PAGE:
Castle Rock Winery Partners – A remote peninsula winery
There are a few people who can truly say that they have succeeded beyond their wildest dreams. Founder Jimmy Wales of Wikipedia once publicly hoped that his creation might have thousands of entries – it now has millions. To Wales and the entrepreneurs like him, add Greg Popovich of Castle Rock Wines. When Peninsula People’s David Hunt interviewed Greg in 1999, he was selling 15,000 cases of wine a year and expected that he might someday sell as many as 100,000.
“We want people to think of Castle Rock as the $10 bottle of wine with the quality of a bottle costing two or three times as much.”
Today his goal is a million cases, and he is not far from achieving it. He and partner Chris Noble run an industry giant from a small suite of offices in the Malaga Cove Plaza. The location sometimes confuses wine industry executives who not only can’t imagine having offices far from where the wines are made, but can’t see why anybody would want to. Greg says that it often takes a visit for them to understand his decision.
“A lot of people in the wine business are snobs about living in Northern California, and the ones who haven’t visited here sometimes think we’re crazy to live in greater L.A. They say, “Don’t you want to move to Napa? Don’t you want to move to Sonoma County?” They don’t realize this area is so beautiful.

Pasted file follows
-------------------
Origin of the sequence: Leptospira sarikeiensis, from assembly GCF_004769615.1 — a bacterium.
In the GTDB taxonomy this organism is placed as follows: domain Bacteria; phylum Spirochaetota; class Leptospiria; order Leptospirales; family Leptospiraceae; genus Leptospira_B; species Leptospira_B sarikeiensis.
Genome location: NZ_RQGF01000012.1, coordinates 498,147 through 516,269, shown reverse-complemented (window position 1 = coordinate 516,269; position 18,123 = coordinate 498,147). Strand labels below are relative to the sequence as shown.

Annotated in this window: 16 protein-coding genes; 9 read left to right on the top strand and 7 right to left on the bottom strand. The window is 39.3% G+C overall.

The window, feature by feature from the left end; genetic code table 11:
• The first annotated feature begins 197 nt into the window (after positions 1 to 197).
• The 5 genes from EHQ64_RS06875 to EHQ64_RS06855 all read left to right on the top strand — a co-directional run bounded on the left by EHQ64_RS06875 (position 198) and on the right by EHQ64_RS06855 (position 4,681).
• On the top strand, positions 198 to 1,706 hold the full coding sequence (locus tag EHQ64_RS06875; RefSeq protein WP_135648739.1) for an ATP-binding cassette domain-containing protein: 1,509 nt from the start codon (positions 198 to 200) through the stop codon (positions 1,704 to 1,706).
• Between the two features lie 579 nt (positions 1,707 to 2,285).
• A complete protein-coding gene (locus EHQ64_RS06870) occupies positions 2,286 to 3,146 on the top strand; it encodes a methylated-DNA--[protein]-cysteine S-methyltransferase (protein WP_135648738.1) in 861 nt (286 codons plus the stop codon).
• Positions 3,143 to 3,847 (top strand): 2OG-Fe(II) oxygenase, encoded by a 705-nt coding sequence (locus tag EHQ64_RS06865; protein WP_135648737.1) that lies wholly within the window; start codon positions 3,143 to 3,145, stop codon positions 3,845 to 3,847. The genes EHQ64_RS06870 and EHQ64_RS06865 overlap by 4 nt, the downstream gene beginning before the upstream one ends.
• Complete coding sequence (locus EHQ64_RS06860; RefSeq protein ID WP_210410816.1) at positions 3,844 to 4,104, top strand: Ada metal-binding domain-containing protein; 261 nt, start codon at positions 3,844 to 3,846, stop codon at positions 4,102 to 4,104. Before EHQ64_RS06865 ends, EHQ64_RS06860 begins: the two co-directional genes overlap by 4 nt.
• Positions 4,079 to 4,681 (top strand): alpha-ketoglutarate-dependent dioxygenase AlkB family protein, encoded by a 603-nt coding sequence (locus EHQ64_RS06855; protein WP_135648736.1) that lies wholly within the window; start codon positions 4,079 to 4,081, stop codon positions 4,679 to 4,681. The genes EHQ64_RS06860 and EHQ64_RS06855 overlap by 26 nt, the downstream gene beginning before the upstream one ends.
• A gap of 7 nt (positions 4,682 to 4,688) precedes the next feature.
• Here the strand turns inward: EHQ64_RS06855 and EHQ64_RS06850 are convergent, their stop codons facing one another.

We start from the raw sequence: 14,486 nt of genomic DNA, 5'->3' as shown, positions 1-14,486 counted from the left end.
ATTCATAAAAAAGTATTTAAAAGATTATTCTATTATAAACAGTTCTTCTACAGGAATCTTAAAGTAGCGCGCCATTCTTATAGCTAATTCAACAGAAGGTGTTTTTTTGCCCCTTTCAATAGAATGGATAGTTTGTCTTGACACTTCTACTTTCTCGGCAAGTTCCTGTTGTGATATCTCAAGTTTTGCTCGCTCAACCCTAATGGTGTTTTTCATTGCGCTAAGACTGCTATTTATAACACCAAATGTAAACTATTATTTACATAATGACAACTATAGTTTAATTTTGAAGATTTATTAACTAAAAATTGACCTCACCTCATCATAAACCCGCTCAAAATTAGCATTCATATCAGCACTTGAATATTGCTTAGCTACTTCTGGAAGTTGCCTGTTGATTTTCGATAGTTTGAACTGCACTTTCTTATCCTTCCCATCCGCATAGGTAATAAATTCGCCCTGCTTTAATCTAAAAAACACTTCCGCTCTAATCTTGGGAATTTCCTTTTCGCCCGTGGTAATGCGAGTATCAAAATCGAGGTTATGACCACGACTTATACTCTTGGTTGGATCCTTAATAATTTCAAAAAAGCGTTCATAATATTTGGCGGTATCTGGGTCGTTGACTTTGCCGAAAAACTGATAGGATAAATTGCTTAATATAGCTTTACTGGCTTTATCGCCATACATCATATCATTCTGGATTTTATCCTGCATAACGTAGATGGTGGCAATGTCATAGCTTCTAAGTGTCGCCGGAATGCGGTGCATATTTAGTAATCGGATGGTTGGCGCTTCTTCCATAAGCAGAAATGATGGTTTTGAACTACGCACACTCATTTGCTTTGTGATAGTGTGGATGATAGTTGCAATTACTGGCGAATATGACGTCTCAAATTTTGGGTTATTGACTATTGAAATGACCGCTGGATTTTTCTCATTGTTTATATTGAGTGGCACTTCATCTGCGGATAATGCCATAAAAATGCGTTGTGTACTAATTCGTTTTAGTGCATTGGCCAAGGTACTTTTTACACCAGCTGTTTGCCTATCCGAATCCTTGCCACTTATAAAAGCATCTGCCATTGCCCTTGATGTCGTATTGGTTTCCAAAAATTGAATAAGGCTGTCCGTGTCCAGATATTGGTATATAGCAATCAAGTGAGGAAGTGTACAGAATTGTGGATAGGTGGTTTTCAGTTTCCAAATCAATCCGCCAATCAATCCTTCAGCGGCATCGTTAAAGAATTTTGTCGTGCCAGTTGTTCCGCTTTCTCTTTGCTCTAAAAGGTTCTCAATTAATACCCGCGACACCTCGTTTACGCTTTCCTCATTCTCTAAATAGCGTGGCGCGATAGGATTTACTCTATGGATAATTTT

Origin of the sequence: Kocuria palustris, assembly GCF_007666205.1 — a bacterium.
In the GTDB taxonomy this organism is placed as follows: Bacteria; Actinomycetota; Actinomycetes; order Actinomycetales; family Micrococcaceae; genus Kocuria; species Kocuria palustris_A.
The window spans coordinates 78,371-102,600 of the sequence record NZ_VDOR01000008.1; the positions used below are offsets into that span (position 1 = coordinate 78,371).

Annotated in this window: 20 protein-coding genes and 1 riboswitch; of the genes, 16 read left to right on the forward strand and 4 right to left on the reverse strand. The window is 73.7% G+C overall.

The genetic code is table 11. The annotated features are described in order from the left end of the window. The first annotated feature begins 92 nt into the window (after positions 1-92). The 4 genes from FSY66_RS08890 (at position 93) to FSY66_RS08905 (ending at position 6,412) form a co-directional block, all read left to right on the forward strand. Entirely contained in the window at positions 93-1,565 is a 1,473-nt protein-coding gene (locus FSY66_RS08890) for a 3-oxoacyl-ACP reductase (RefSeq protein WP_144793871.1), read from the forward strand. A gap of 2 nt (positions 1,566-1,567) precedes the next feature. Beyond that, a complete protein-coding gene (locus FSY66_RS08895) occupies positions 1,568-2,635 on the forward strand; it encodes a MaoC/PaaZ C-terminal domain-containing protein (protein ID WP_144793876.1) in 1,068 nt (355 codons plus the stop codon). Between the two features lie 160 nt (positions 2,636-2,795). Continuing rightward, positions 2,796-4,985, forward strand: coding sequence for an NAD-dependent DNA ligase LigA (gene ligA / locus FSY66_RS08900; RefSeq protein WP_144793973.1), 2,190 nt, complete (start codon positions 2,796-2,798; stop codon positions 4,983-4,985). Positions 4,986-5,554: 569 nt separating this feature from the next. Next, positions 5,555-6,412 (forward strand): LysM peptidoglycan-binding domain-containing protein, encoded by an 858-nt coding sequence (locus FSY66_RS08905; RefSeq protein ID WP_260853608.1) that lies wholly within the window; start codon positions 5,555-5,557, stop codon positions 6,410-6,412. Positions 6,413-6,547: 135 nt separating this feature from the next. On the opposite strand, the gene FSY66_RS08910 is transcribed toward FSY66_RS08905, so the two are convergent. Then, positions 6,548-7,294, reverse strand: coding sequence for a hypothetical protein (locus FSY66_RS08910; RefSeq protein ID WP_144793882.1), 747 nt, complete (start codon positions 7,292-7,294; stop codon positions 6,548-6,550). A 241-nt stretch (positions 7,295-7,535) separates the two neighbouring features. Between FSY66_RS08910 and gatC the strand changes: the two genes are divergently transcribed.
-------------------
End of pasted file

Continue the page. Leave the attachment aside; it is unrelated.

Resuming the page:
“Sometimes we hear from a distributor who will be in town and wants to visit, and we take them out to Lunada Bay for lunch. Then they say, “Now we know why you’re here.” With the fax machine and email, I don’t need to be in Northern California to run a wine company. I love the area, so I’m taking advantage of technology to live where I like.”
“We get people knocking on the door once in a while looking for our tasting room or wanting to hold a wedding here – we hate to disappoint them,” offered Chris Noble. “The winemaking expertise is up north, the commercial, marketing, and financial expertise is here. “
Though there are plenty of grapevines on the Palos Verdes Peninsula, the closest vines with fruit that might end up in a Castle Rock bottle are somewhere north of Santa Barbara. The vineyards Castle Rock uses extend across a surprising range, as Chris explained.
“We have our own winemaker, Joe Briggs, who is based in Northern California. We make wine in Oregon, Washington, at the Coppola facility on the Central Coast, and in Napa. Our winemaker oversees that whole process, and he has made every case of Castle Rock wine going back to 1994. It gets tense as it’s close to picking day at each vineyard. The growers just want you pick them so they get paid, but we don’t want them until they’ll make really nice wine.”